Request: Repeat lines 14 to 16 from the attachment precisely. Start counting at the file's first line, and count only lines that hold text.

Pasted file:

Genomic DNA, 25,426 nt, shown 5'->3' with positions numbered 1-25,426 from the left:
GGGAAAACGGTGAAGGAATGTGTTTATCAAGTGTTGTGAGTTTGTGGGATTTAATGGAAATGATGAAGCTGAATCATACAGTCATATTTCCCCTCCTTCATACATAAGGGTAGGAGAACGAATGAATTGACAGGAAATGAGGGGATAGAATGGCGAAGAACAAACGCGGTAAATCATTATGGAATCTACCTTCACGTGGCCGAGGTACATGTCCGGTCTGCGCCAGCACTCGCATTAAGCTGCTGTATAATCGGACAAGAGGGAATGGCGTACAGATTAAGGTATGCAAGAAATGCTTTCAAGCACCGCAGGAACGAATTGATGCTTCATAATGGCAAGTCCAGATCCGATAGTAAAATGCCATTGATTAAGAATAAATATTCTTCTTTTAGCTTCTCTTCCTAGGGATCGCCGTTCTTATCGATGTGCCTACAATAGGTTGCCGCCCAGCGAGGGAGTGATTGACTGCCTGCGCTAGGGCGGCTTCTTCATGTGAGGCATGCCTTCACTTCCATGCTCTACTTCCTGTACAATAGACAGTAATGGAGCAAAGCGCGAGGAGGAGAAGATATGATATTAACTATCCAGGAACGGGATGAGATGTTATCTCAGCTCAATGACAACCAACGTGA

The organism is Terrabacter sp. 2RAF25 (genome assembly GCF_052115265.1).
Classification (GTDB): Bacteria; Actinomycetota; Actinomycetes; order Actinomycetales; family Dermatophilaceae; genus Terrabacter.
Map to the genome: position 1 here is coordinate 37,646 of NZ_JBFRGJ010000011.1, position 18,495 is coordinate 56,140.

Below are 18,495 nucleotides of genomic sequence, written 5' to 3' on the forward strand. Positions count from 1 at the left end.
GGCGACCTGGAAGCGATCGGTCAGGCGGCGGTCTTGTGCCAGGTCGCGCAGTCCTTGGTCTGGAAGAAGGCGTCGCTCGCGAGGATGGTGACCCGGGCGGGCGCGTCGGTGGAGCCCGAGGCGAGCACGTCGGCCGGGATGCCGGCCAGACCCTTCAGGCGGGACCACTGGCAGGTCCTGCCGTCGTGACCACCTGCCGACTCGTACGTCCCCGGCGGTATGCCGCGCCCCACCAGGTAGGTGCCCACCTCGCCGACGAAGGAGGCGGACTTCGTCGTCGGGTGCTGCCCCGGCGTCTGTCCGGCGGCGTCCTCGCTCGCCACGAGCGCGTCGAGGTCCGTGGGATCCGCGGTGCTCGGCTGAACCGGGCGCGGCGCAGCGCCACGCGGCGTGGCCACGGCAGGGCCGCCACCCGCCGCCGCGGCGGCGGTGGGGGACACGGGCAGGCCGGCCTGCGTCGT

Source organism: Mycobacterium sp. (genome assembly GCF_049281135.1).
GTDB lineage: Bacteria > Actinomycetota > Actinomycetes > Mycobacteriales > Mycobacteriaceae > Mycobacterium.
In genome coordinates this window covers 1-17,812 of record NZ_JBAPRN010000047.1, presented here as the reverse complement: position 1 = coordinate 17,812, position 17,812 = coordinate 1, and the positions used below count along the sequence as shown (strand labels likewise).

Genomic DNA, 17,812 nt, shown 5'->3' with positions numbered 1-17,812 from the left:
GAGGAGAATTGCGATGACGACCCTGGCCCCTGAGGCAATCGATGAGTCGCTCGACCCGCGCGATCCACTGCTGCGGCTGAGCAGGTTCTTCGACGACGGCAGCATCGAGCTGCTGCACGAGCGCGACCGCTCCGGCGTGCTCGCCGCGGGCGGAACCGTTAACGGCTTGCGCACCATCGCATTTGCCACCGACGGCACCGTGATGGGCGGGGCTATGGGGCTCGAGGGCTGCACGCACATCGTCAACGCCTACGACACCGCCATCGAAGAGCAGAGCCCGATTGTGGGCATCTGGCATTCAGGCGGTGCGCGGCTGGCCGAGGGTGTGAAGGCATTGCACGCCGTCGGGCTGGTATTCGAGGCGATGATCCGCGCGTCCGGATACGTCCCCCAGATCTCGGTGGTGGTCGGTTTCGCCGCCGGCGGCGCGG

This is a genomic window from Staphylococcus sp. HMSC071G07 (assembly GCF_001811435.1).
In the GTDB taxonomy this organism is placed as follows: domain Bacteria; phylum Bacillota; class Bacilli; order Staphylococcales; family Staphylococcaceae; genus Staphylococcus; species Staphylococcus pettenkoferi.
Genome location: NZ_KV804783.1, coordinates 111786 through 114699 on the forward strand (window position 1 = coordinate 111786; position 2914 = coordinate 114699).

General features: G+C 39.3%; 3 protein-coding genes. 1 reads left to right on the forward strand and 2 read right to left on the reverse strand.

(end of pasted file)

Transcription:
In the GTDB taxonomy this organism is placed as follows: domain Bacteria; phylum Bacillota; class Bacilli; order Staphylococcales; family Staphylococcaceae; genus Staphylococcus; species Staphylococcus pettenkoferi.
Genome location: NZ_KV804783.1, coordinates 111786 through 114699 on the forward strand (window position 1 = coordinate 111786; position 2914 = coordinate 114699).

General features: G+C 39.3%; 3 protein-coding genes. 1 reads left to right on the forward strand and 2 read right to left on the reverse strand.